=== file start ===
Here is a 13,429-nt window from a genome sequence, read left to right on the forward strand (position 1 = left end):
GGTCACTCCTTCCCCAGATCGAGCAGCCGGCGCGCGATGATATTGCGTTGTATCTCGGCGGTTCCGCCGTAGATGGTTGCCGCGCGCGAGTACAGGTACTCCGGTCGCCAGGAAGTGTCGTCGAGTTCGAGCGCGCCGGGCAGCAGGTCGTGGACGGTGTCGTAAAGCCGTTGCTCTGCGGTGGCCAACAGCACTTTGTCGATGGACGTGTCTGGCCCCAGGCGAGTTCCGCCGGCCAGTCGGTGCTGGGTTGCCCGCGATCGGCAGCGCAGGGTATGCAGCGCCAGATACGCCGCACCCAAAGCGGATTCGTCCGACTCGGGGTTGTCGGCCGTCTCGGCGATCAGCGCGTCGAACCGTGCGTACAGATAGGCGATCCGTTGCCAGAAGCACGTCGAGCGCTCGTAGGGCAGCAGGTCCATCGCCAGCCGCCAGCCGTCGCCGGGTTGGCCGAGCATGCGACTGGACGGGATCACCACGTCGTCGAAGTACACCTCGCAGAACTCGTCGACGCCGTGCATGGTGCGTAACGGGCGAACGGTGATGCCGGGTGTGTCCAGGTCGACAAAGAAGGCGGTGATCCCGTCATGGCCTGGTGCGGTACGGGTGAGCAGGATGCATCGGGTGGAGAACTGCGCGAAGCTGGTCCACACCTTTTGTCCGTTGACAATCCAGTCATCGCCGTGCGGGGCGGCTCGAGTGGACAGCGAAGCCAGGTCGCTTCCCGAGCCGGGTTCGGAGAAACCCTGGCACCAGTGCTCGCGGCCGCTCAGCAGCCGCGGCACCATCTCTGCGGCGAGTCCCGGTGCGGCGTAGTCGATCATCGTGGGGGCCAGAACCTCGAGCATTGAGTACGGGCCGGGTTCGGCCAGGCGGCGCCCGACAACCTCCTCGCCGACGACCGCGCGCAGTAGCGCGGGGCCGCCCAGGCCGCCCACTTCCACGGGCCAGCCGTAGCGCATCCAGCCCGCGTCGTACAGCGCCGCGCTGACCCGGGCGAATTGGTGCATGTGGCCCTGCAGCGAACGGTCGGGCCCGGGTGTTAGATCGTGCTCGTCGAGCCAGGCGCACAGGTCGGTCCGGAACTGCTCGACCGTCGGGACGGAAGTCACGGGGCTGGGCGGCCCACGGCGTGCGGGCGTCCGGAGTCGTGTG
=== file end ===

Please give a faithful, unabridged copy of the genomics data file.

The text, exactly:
Here is a 13,429-nt window from a genome sequence, read left to right on the forward strand (position 1 = left end):
GGTCACTCCTTCCCCAGATCGAGCAGCCGGCGCGCGATGATATTGCGTTGTATCTCGGCGGTTCCGCCGTAGATGGTTGCCGCGCGCGAGTACAGGTACTCCGGTCGCCAGGAAGTGTCGTCGAGTTCGAGCGCGCCGGGCAGCAGGTCGTGGACGGTGTCGTAAAGCCGTTGCTCTGCGGTGGCCAACAGCACTTTGTCGATGGACGTGTCTGGCCCCAGGCGAGTTCCGCCGGCCAGTCGGTGCTGGGTTGCCCGCGATCGGCAGCGCAGGGTATGCAGCGCCAGATACGCCGCACCCAAAGCGGATTCGTCCGACTCGGGGTTGTCGGCCGTCTCGGCGATCAGCGCGTCGAACCGTGCGTACAGATAGGCGATCCGTTGCCAGAAGCACGTCGAGCGCTCGTAGGGCAGCAGGTCCATCGCCAGCCGCCAGCCGTCGCCGGGTTGGCCGAGCATGCGACTGGACGGGATCACCACGTCGTCGAAGTACACCTCGCAGAACTCGTCGACGCCGTGCATGGTGCGTAACGGGCGAACGGTGATGCCGGGTGTGTCCAGGTCGACAAAGAAGGCGGTGATCCCGTCATGGCCTGGTGCGGTACGGGTGAGCAGGATGCATCGGGTGGAGAACTGCGCGAAGCTGGTCCACACCTTTTGTCCGTTGACAATCCAGTCATCGCCGTGCGGGGCGGCTCGAGTGGACAGCGAAGCCAGGTCGCTTCCCGAGCCGGGTTCGGAGAAACCCTGGCACCAGTGCTCGCGGCCGCTCAGCAGCCGCGGCACCATCTCTGCGGCGAGTCCCGGTGCGGCGTAGTCGATCATCGTGGGGGCCAGAACCTCGAGCATTGAGTACGGGCCGGGTTCGGCCAGGCGGCGCCCGACAACCTCCTCGCCGACGACCGCGCGCAGTAGCGCGGGGCCGCCCAGGCCGCCCACTTCCACGGGCCAGCCGTAGCGCATCCAGCCCGCGTCGTACAGCGCCGCGCTGACCCGGGCGAATTGGTGCATGTGGCCCTGCAGCGAACGGTCGGGCCCGGGTGTTAGATCGTGCTCGTCGAGCCAGGCGCACAGGTCGGTCCGGAACTGCTCGACCGTCGGGACGGAAGTCACGGGGCTGGGCGGCCCACGGCGTGCGGGCGTCCGGAGTCGTGTG